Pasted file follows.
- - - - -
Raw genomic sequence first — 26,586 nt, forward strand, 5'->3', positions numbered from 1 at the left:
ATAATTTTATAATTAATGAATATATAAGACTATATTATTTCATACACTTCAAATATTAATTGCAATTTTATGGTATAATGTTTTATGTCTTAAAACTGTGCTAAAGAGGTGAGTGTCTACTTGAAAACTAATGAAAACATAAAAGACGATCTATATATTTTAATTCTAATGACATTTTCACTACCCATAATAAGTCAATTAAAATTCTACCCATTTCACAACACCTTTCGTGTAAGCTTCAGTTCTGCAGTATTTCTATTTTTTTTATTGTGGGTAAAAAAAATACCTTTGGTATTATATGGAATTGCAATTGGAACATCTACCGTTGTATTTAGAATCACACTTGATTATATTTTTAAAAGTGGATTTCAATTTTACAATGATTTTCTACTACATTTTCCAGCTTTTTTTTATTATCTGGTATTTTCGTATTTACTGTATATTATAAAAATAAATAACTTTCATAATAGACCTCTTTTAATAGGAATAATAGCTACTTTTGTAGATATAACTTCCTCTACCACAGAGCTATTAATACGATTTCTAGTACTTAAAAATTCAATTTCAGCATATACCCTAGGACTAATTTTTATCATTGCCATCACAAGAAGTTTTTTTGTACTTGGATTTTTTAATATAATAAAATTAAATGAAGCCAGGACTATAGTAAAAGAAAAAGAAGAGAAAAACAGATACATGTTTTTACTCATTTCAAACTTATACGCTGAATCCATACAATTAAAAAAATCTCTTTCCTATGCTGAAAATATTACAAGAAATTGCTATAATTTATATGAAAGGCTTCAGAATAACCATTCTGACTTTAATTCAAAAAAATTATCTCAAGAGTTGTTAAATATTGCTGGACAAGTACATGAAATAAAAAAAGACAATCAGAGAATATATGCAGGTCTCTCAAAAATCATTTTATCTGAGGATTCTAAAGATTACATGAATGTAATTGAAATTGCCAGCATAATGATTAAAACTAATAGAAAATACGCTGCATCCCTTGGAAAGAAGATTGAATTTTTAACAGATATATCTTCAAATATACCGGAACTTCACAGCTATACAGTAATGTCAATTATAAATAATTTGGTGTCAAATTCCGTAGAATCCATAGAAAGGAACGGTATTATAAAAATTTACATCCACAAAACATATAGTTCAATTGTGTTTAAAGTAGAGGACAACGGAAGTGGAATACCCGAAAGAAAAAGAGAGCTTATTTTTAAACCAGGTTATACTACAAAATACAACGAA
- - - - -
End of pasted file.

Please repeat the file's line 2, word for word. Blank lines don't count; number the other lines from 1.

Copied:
ATAATTTTATAATTAATGAATATATAAGACTATATTATTTCATACACTTCAAATATTAATTGCAATTTTATGGTATAATGTTTTATGTCTTAAAACTGTGCTAAAGAGGTGAGTGTCTACTTGAAAACTAATGAAAACATAAAAGACGATCTATATATTTTAATTCTAATGACATTTTCACTACCCATAATAAGTCAATTAAAATTCTACCCATTTCACAACACCTTTCGTGTAAGCTTCAGTTCTGCAGTATTTCTATTTTTTTTATTGTGGGTAAAAAAAATACCTTTGGTATTATATGGAATTGCAATTGGAACATCTACCGTTGTATTTAGAATCACACTTGATTATATTTTTAAAAGTGGATTTCAATTTTACAATGATTTTCTACTACATTTTCCAGCTTTTTTTTATTATCTGGTATTTTCGTATTTACTGTATATTATAAAAATAAATAACTTTCATAATAGACCTCTTTTAATAGGAATAATAGCTACTTTTGTAGATATAACTTCCTCTACCACAGAGCTATTAATACGATTTCTAGTACTTAAAAATTCAATTTCAGCATATACCCTAGGACTAATTTTTATCATTGCCATCACAAGAAGTTTTTTTGTACTTGGATTTTTTAATATAATAAAATTAAATGAAGCCAGGACTATAGTAAAAGAAAAAGAAGAGAAAAACAGATACATGTTTTTACTCATTTCAAACTTATACGCTGAATCCATACAATTAAAAAAATCTCTTTCCTATGCTGAAAATATTACAAGAAATTGCTATAATTTATATGAAAGGCTTCAGAATAACCATTCTGACTTTAATTCAAAAAAATTATCTCAAGAGTTGTTAAATATTGCTGGACAAGTACATGAAATAAAAAAAGACAATCAGAGAATATATGCAGGTCTCTCAAAAATCATTTTATCTGAGGATTCTAAAGATTACATGAATGTAATTGAAATTGCCAGCATAATGATTAAAACTAATAGAAAATACGCTGCATCCCTTGGAAAGAAGATTGAATTTTTAACAGATATATCTTCAAATATACCGGAACTTCACAGCTATACAGTAATGTCAATTATAAATAATTTGGTGTCAAATTCCGTAGAATCCATAGAAAGGAACGGTATTATAAAAATTTACATCCACAAAACATATAGTTCAATTGTGTTTAAAGTAGAGGACAACGGAAGTGGAATACCCGAAAGAAAAAGAGAGCTTATTTTTAAACCAGGTTATACTACAAAATACAACGAA